Concordia Winter 2023

The Purpose of Education

Head Master Simon Everson examines what defines a great education.

W e all know that Merchant Taylors’ question. What exactly is a great education? I think that a good education is about well informed and well-intentioned teachers handing on the best that is thought and known to young people, feeding their intellect, their cultural capital and their curiosity. So what do I want for our pupils? I want to offer them a liberal education, underpinned by Enlightenment values, offered by highly knowledgeable practitioners of the craft of teaching. A liberal education offers an education across many different disciplines. It emphasises creativity and fluency of communication, while requiring academic rigour. It is valuable in itself, rather than for some other purpose. Its intent is to foster curiosity, underpinned by knowledge, understanding, courtesy and wisdom. It is founded on Enlightenment values which foster a sceptical independence of mind. The philosopher Michael Oakeshott had much to say about education. For Oakeshott, education is a ‘transaction between the generations’ in which the younger are initiated into our culture. Our sense of ourselves as human beings is created by our social and cultural context – there is no hidden essence of a person lurking within us. “Human beings are what they understand themselves to be; they are composed entirely of beliefs about themselves and about the world they inhabit.” In other words, we are made up of the stories our culture tells itself about what it means to be an autonomous person in a shared society. The purpose of education is to make this cultural world available to the next generation. The duty of adults, whether parents or teachers, is to pass on this “inheritance of human achievements”. That “inheritance” is what we might now call cultural capital. Pupils must engage with ideas, value their cultural inheritance and be prepared to commit offers a great education. But I would like to take a moment to ask a deeper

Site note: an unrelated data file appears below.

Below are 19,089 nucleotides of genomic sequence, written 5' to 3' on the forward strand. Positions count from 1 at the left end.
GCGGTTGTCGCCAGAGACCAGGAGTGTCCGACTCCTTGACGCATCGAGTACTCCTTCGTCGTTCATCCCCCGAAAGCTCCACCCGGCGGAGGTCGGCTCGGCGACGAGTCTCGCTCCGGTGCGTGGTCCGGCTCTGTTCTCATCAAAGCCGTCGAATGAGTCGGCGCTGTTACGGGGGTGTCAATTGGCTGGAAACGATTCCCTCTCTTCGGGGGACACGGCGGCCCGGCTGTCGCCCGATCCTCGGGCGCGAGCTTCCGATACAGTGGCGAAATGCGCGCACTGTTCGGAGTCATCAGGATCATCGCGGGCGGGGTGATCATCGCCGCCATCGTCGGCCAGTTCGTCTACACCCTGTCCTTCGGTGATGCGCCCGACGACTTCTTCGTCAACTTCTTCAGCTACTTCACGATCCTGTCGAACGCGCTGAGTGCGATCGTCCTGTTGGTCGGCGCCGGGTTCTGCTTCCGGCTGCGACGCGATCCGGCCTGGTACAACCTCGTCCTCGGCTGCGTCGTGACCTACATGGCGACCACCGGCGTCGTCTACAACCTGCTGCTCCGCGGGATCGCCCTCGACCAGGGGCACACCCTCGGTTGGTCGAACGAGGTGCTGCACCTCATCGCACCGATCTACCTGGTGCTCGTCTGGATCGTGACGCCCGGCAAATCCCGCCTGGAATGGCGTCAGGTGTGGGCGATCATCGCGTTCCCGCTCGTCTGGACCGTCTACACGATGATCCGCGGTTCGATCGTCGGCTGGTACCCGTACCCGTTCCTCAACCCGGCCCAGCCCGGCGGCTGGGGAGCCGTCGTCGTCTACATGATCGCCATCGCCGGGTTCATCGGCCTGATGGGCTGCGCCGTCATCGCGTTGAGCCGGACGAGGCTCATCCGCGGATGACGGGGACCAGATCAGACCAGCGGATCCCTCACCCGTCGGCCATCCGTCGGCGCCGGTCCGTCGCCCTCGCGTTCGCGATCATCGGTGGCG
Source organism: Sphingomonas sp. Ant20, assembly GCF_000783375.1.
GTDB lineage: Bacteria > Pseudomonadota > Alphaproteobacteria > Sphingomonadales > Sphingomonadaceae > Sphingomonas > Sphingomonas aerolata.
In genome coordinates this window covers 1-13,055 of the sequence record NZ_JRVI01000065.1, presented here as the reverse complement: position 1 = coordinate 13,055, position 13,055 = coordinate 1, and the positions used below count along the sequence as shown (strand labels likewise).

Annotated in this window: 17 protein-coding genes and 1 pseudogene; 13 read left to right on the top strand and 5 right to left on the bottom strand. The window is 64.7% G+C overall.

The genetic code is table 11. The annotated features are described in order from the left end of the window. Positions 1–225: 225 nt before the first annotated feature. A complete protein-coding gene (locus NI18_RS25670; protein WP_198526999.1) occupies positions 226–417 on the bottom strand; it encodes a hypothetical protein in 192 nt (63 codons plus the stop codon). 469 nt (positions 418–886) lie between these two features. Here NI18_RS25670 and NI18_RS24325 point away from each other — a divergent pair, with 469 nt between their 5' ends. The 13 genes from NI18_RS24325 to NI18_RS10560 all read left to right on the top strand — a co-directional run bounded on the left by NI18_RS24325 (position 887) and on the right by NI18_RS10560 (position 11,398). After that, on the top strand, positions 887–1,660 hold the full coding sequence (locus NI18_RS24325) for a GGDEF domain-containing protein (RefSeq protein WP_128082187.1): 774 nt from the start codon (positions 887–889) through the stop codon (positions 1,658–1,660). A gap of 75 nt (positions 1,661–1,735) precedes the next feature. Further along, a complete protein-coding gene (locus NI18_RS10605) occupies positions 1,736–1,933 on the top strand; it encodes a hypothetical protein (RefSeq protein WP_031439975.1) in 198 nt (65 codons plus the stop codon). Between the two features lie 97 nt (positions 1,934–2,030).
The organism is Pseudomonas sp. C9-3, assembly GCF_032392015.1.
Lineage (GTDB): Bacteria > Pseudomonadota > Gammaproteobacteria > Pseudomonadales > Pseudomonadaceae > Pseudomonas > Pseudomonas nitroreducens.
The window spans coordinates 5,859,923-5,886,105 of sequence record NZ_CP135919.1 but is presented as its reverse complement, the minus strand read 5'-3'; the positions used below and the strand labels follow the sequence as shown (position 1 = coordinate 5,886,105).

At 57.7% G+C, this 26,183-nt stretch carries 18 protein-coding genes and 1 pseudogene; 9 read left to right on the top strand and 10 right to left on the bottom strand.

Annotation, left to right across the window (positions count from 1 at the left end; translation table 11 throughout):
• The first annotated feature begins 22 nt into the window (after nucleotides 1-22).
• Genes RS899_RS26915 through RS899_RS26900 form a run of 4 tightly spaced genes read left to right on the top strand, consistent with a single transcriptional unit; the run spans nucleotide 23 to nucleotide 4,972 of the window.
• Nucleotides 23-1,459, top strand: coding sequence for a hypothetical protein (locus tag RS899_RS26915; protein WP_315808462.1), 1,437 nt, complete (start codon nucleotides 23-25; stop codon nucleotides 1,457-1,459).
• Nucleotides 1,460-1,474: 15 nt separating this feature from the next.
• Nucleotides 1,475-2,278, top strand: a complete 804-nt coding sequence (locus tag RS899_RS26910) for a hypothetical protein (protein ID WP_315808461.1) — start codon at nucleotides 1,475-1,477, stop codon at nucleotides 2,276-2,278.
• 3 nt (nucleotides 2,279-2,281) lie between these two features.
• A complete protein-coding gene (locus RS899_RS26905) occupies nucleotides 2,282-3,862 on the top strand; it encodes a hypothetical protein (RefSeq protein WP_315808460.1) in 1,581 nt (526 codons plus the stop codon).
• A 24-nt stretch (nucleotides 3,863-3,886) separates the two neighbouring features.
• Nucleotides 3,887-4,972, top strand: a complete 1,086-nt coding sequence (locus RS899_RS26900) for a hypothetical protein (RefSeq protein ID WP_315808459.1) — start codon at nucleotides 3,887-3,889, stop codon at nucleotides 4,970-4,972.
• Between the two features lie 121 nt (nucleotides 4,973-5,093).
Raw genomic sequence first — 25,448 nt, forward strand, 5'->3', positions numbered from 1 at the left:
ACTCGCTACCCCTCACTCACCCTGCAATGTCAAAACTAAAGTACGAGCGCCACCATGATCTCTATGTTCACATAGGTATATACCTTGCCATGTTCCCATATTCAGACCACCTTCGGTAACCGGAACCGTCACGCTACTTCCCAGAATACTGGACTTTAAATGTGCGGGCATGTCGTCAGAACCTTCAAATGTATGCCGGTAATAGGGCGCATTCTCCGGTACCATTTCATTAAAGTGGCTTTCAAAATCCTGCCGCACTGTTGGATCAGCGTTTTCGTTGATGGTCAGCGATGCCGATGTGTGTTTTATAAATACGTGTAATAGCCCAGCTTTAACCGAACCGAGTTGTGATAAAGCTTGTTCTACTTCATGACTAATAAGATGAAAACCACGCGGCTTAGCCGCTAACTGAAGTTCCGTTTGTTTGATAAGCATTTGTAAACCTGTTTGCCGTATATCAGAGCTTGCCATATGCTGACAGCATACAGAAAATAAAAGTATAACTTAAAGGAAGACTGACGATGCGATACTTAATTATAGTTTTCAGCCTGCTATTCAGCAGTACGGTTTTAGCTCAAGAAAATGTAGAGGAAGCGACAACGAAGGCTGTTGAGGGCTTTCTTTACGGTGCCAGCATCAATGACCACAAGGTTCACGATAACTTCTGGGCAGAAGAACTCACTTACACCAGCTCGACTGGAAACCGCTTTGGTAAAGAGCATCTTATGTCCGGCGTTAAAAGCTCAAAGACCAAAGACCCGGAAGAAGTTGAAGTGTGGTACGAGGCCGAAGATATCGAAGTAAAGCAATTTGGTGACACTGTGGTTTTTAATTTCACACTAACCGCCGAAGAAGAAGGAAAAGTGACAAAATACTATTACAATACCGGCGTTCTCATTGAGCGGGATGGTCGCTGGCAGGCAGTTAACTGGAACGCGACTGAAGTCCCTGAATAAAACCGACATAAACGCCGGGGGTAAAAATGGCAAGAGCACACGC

themselves willingly to the acquisition of it. The pupils must also be equipped to challenge the culture into which they are being initiated. This lays a heavy duty upon teachers, who must first demonstrate the value of what they have to teach, and then actually impart it. A good education is hard to acquire – it calls for effort and perseverance. What we are teaching is nothing less than how to operate as a fully fledged human adult within our specific, albeit ever-changing, cultural context – surely the most important thing of all. My next attempt to explain what I wish for our pupils is encapsulated by two great poets. In his Essay on Criticism , written in 1711, Pope gives his definition of a perfect critic. In my opinion the definition also defines the perfect teacher, and that not much has changed since: But where’s the man that counsel can bestow, Still pleased to teach, and yet not proud to know? Unbiased, or by favour or by spite, Not dully prepossessed, nor blindly right. Though learned, well-bred; and though well bred, sincere; Modestly bold, and humanly severe... Blessed with a taste exact, yet unconfined; A knowledge both of books and humankind, Generous converse; a soul exempt from pride; And love to praise, with reason on his side? In Walt Whitman’s Song of Myself we find, in my opinion, the perfect definition of learning: Have you reckon’d a thousand acres much? Have you reckoned the earth much? Have you practised so long to learn to read? Have you felt so proud to get at the meaning of poems? Stop this day and night with me and you shall possess the origin of all poems, You shall possess the good of the earth and sun (there are millions of suns left), You shall no longer take things at second or third hand, nor look through the eyes of the dead, nor feed on the spectres in books,


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